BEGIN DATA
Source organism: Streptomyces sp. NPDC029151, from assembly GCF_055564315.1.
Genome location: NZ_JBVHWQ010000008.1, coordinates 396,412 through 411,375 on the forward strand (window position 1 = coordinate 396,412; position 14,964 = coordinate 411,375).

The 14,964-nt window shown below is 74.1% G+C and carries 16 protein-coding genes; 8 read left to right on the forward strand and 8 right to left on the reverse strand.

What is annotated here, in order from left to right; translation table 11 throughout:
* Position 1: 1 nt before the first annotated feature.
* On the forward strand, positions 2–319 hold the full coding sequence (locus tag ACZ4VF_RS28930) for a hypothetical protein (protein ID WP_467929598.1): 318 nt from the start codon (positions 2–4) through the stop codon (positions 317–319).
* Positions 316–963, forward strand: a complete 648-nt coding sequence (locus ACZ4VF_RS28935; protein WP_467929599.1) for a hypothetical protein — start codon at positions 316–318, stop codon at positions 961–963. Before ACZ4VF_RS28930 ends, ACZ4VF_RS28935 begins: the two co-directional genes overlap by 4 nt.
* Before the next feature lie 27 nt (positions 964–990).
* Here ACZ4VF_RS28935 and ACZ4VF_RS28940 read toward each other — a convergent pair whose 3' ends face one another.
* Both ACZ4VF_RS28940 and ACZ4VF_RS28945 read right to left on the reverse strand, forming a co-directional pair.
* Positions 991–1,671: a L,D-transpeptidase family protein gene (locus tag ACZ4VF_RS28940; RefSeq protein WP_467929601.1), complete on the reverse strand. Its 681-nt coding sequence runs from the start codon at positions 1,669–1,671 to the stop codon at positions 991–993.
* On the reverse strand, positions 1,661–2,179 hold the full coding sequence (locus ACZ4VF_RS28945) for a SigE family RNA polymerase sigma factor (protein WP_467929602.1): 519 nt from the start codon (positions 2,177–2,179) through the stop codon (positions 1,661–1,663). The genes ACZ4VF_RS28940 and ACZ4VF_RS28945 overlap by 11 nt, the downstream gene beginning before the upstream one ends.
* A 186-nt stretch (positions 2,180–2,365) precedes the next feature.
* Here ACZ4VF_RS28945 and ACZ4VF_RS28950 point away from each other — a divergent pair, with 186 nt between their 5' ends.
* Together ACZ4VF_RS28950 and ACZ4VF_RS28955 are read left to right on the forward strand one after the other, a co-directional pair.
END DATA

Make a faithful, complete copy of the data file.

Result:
Source organism: Streptomyces sp. NPDC029151, from assembly GCF_055564315.1.
Genome location: NZ_JBVHWQ010000008.1, coordinates 396,412 through 411,375 on the forward strand (window position 1 = coordinate 396,412; position 14,964 = coordinate 411,375).

The 14,964-nt window shown below is 74.1% G+C and carries 16 protein-coding genes; 8 read left to right on the forward strand and 8 right to left on the reverse strand.

What is annotated here, in order from left to right; translation table 11 throughout:
* Position 1: 1 nt before the first annotated feature.
* On the forward strand, positions 2–319 hold the full coding sequence (locus tag ACZ4VF_RS28930) for a hypothetical protein (protein ID WP_467929598.1): 318 nt from the start codon (positions 2–4) through the stop codon (positions 317–319).
* Positions 316–963, forward strand: a complete 648-nt coding sequence (locus ACZ4VF_RS28935; protein WP_467929599.1) for a hypothetical protein — start codon at positions 316–318, stop codon at positions 961–963. Before ACZ4VF_RS28930 ends, ACZ4VF_RS28935 begins: the two co-directional genes overlap by 4 nt.
* Before the next feature lie 27 nt (positions 964–990).
* Here ACZ4VF_RS28935 and ACZ4VF_RS28940 read toward each other — a convergent pair whose 3' ends face one another.
* Both ACZ4VF_RS28940 and ACZ4VF_RS28945 read right to left on the reverse strand, forming a co-directional pair.
* Positions 991–1,671: a L,D-transpeptidase family protein gene (locus tag ACZ4VF_RS28940; RefSeq protein WP_467929601.1), complete on the reverse strand. Its 681-nt coding sequence runs from the start codon at positions 1,669–1,671 to the stop codon at positions 991–993.
* On the reverse strand, positions 1,661–2,179 hold the full coding sequence (locus ACZ4VF_RS28945) for a SigE family RNA polymerase sigma factor (protein WP_467929602.1): 519 nt from the start codon (positions 2,177–2,179) through the stop codon (positions 1,661–1,663). The genes ACZ4VF_RS28940 and ACZ4VF_RS28945 overlap by 11 nt, the downstream gene beginning before the upstream one ends.
* A 186-nt stretch (positions 2,180–2,365) precedes the next feature.
* Here ACZ4VF_RS28945 and ACZ4VF_RS28950 point away from each other — a divergent pair, with 186 nt between their 5' ends.
* Together ACZ4VF_RS28950 and ACZ4VF_RS28955 are read left to right on the forward strand one after the other, a co-directional pair.